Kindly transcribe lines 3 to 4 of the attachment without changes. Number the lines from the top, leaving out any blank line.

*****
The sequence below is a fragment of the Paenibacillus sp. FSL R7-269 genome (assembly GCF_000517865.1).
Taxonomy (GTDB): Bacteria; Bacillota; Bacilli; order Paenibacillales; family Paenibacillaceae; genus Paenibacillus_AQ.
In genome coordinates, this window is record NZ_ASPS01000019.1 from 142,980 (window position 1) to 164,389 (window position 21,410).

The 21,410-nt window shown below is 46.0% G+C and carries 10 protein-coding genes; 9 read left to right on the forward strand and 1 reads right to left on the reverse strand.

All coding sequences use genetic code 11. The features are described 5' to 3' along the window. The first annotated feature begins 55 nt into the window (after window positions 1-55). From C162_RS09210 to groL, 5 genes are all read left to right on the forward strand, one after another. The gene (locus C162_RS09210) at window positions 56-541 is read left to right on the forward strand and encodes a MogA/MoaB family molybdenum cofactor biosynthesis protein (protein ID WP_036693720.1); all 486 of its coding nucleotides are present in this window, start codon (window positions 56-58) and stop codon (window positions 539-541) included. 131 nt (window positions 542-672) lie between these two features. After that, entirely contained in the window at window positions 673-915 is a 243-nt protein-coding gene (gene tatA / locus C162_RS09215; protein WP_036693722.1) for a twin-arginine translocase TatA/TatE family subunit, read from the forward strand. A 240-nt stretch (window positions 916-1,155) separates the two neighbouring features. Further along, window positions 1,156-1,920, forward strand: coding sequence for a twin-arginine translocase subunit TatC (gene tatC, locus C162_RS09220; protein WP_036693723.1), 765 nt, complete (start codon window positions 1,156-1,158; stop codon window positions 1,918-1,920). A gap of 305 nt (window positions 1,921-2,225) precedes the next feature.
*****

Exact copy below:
In genome coordinates, this window is record NZ_ASPS01000019.1 from 142,980 (window position 1) to 164,389 (window position 21,410).

The 21,410-nt window shown below is 46.0% G+C and carries 10 protein-coding genes; 9 read left to right on the forward strand and 1 reads right to left on the reverse strand.